In THEATRE OF BLOOD he plays an actor who has been savaged in the press by every critic in London. When he is denied the celebrated Critic’s Award, he fakes his own death and vows to avenge those who robbed him of his glory. He uses his theatre company’s final season of Shakespeare plays as the template which he will use to orchestrate the killings. Each critic is killed in a re-created scene from one of the plays. It keeps getting better and more creative with each murder. The film also has this very dry dark humor running through that is really fun to watch. This may have been regarded at the time as a low budget horror film—but the sheer wit involved elevates it far beyond that! It is plain to see that Vincent Price is having a field day with the character. It shows!
I have seen THE ABOMINABLE DR. PHIBES on VHS but it was a far different experience seeing it on the big screen. Vincent Price plays a famed organist whose wife is killed in a car accident. Once again he fakes his own death to seek revenge on the 8 doctors and one nurse who he is convinced failed to save her life. He kills them all with Biblical plagues in really innovative ways. For example he boils vegetables and pours the residue over the nurse’s head while she is sleeping then via a secret tube he unleashes a swarm of locusts that eat her flesh. The PHIBES character can’t speak much due to the accident which he used to fake his death, so he talks mainly through an artificial box routed through a phonograph. The effect is creepy and works well. The beautiful assistant “Vulnavia” drifts through the film like a zombie who never really springs to life. She bears a striking resemblance to the wife that Phibes lost. This adds yet another creepy dimension to the already creepy proceedings. In the end this time Vincent/Phibes inserts a tube that drains all his blood and replaces it with embalming fluid. Brilliant!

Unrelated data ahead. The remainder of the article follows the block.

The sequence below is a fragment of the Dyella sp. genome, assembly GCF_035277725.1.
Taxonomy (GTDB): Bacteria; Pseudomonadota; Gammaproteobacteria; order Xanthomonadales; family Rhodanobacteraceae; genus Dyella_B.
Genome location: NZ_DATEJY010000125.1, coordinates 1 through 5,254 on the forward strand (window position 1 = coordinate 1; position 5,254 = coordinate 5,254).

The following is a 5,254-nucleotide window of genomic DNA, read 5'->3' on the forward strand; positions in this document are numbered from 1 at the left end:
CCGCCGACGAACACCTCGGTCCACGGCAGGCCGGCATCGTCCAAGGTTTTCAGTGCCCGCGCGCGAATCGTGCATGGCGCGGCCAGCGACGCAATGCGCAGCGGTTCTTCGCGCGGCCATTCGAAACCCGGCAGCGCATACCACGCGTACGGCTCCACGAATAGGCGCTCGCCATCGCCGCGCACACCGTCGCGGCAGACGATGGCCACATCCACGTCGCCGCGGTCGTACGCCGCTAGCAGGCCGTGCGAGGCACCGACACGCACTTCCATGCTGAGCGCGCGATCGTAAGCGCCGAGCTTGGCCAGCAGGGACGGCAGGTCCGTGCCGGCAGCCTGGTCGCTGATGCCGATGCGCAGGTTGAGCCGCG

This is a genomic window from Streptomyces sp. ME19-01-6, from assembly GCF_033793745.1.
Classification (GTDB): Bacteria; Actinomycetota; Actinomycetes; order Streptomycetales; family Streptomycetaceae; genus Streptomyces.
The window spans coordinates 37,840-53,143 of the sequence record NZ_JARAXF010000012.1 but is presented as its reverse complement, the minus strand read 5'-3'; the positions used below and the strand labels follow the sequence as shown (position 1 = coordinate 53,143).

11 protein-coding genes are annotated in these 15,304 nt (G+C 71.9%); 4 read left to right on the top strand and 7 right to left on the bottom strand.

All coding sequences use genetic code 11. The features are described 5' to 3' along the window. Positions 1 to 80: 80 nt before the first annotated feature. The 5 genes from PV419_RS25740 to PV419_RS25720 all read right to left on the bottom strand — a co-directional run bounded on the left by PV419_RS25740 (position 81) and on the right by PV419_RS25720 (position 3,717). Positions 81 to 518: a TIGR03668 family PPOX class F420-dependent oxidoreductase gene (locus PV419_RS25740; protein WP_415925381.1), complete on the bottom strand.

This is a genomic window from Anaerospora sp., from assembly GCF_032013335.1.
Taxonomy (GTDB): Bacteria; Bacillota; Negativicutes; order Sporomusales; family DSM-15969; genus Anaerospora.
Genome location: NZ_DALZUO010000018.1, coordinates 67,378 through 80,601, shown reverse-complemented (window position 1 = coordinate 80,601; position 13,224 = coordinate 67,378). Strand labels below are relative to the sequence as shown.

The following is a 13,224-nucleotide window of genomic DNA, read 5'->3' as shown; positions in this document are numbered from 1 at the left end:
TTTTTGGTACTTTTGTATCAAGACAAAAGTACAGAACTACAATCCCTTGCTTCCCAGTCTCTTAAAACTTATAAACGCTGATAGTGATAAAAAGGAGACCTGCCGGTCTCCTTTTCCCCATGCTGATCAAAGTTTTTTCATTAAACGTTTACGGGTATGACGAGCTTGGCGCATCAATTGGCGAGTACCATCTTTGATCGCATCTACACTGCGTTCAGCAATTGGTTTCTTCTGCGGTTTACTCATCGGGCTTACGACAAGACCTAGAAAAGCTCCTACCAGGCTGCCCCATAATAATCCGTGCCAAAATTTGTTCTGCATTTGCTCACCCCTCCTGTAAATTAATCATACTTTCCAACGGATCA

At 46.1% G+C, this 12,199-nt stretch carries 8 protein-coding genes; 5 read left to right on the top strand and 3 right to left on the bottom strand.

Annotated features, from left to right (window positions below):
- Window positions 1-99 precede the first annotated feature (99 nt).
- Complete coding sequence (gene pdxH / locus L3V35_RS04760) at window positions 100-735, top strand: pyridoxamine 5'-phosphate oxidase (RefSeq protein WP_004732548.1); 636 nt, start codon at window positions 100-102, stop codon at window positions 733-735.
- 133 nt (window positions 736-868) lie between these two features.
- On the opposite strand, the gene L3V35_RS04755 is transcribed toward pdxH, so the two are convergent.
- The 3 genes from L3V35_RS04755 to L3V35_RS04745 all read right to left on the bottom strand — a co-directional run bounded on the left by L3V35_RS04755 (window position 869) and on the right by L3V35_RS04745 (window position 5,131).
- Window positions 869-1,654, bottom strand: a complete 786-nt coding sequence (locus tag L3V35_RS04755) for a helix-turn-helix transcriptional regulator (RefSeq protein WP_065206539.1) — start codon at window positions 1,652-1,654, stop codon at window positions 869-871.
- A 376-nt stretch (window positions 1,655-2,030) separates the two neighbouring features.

The screenwriter of Phibes was on hand to talk briefly before the film. He described it as a popcorn horror love story. I understood that. In a strange and weird way the best love stories are never the ones that are obvious. They are hiding out in other genres disguised as other films. Maybe they are better off that way….only waiting to be recognized as love stories by the people who seek out something well…different.
CARMEN JONES (1954)
Directed by Otto Preminger
I’ve always wanted to see this film so I’m glad the big screen opportunity came my way. I had never seen a Dorothy Dandridge film before and I am just absolutely amazed! She radiates heat, sexuality, energy and passion in every frame of the film. She owns it 100%. I was bowled over. I did have a few problems overall with the film however. The first problem is the the singing. Harry Belafonte (the male lead-“Joe”) and Dorothy Dandridge were known to have incredible singing voices, but instead their singing was dubbed by white opera singers. It makes no sense whatsoever. When they open their mouths to sing the voices that come out don’t fit at all! Besides that, the dubbed voices just drain the soul right out of the music. I’m really curious as to who was behind this decision. I may look up some information on the production history so I can find out why this was done. It is really distracting. The other problem have with the film is that some of the musical numbers just don’t fit. Instead of enhancing the action, they halt it right in it’s tracks. There are some musical numbers involving the supporting actors and anytime Dorothy wasn’t on screen—I found myself missing her and wishing she was there. I was also shocked at how sexy the film was for 1954. The scene where Carmen takes off Joe’s belt and puts it back on was teaming with lust and longing—which is something you really didn’t see in films at that time. There was also a pretty steamy scene where Carmen is in a tiny silk robe and Joe blows her toe nails dry. I can’t recall seeing any sort of cinematic lust that blatant since the days of pre-code in the early 1930s. I was also a bit surprised at the scene where Carmen is in her bra and panties getting dressed. Again that was not a common site. I mean this was the era where Luci & Desi had separate beds on TV even though they were married! CARMEN was brazen, predatory, self destructive and throughly unapologetic. I always find these types of characters to be much more fun to watch than the “good girl” types.
Otto Preminger’s direction here is steady and masterful. He doesn’t use a lot of close ups. He mainly shoots in medium shots and doesn’t rely on lots of editing. This approach really works because it gives you the feeling like you are a fly on the wall…and that’s a VERY interesting wall to be on! The actors are all uniformly great and Preminger seems to always have a knack for drawing the best out of them. The print looked a little faded in a few places and the focus was soft in a few places as well. I can’t help but notice this stuff.
It makes me sad to think that this was one of the few great roles Dorothy Dandridge would ever have. She was so talented and so magnetic. There should have been more….many more.